What do I need?

What you can and should be doing is trying as hard as you can to find out what your real workstation resource requirements are. If you already have a set of apps that you know your VDI clients will use, install them on a single VM or even physical workstation. Use Perfmon in log to file mode or some other fancy performance tool to have a close look at what the resource use is. Chart CPU / Memory / IOPS / Network for as long as you can. Best to even run it on 10 workstations. You can use your tool or even import the data into Excel and have a good at your resources over a week or a month and see exactly what your requirements are. This may help you also spot the resource hogs that you can work on now to reduce your requirements. Once you have your performance figures you can calculate what you need by scaling out rather than just guessing on figures.

Have a look at my previous post, How slim is your OS build? VDI’s biggest loser! for some information on making your OS more efficient.

When scaling out especially for VDI don’t attempt to squeeze your underlying hosts too much otherwise you will tip over the edge and affect performance. As VDI is not as cheap as you may be lead to believe, working out the costs you may be tempted to run every host at 100% to get maximum utilisation. In theory this is a good idea but due to the unpredictable workloads for workstations you can very easily find yourself running out of resources across every single host. An AV definition file update could cause extra CPU load or a software package update can create excess IOPS. This spread across your whole VDI environment can cause devastating affects and cause every single VM to slow down for possibly hours until the backlog is cleared. A very public, client facing, “VDI doesn’t work!” problem.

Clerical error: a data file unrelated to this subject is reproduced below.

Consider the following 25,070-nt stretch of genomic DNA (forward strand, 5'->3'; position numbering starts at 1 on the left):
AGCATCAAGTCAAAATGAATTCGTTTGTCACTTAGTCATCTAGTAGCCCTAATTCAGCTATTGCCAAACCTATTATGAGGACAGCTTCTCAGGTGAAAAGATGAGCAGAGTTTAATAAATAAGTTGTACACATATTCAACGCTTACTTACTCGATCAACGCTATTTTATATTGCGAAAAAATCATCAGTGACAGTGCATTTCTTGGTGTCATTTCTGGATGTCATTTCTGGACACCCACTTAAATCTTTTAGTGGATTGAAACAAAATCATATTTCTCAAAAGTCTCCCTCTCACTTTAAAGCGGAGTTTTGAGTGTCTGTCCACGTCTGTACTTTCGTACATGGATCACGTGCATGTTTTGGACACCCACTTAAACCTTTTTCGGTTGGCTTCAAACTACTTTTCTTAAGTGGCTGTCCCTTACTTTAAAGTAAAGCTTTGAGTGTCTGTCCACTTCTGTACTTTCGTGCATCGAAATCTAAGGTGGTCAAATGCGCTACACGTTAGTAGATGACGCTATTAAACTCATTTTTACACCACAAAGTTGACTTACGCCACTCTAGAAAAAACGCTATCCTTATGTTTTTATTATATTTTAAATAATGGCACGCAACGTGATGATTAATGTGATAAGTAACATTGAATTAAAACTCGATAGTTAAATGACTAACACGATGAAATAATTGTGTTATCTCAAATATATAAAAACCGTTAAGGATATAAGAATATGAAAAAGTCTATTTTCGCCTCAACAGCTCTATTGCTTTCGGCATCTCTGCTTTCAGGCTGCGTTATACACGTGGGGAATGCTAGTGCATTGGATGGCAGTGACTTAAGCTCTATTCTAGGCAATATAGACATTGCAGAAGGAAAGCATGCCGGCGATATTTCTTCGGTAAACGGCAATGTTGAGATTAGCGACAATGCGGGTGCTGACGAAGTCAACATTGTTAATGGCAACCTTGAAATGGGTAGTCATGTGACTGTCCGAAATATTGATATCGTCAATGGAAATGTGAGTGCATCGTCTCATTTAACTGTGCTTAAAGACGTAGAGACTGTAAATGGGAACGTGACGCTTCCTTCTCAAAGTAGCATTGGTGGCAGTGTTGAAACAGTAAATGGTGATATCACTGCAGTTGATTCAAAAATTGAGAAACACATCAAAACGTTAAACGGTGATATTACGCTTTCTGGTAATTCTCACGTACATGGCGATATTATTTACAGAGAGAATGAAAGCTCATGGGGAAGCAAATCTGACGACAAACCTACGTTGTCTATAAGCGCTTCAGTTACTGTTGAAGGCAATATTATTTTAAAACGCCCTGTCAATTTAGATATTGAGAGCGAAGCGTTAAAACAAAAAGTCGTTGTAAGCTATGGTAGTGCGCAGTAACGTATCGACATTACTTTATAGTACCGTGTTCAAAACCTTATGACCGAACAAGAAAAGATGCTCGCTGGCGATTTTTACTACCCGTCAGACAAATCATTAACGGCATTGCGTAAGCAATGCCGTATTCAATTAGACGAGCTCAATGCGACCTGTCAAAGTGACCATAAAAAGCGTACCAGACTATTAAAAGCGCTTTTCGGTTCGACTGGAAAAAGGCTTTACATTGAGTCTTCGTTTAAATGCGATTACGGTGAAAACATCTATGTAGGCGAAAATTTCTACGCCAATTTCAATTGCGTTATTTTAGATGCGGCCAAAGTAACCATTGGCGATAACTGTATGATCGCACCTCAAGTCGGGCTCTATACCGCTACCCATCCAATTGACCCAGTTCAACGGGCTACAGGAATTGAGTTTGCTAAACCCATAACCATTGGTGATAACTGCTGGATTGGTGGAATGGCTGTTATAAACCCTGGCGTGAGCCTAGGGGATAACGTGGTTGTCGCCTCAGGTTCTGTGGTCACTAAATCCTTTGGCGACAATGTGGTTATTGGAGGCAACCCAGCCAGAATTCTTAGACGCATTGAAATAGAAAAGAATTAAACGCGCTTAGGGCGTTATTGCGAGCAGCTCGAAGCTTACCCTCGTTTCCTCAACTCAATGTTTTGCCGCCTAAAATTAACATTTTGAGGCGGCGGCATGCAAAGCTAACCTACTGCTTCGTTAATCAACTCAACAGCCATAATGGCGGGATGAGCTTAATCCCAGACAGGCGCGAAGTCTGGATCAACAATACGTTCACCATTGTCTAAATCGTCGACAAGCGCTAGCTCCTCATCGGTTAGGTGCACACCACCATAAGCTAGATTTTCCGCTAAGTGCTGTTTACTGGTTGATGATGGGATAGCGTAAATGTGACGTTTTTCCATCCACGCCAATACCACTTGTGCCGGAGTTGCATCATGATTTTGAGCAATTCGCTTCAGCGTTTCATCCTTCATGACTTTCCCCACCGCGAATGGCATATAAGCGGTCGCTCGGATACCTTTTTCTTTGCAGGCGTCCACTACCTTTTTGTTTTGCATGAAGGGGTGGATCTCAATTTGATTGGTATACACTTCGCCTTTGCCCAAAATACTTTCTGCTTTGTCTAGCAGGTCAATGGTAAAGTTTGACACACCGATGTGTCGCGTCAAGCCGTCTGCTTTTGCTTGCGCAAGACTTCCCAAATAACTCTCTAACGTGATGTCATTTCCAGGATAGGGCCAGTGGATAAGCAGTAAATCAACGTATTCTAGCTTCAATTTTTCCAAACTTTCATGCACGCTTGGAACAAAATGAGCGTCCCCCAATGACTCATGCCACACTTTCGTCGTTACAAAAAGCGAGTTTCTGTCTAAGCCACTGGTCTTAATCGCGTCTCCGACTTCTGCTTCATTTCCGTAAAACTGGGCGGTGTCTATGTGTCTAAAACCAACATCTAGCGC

Who does what?

Another complication that happens with VDI is working out the boundaries of who does what.

Server people have historically been the people that look after the virtual hosting environment because they are the people who virtualised servers first. Now all of a sudden you have a massive workstation hosting environment managed by a server team who don’t really know about workstations. Server people do however think they know everything! This can causes problems often by simple lack of communication: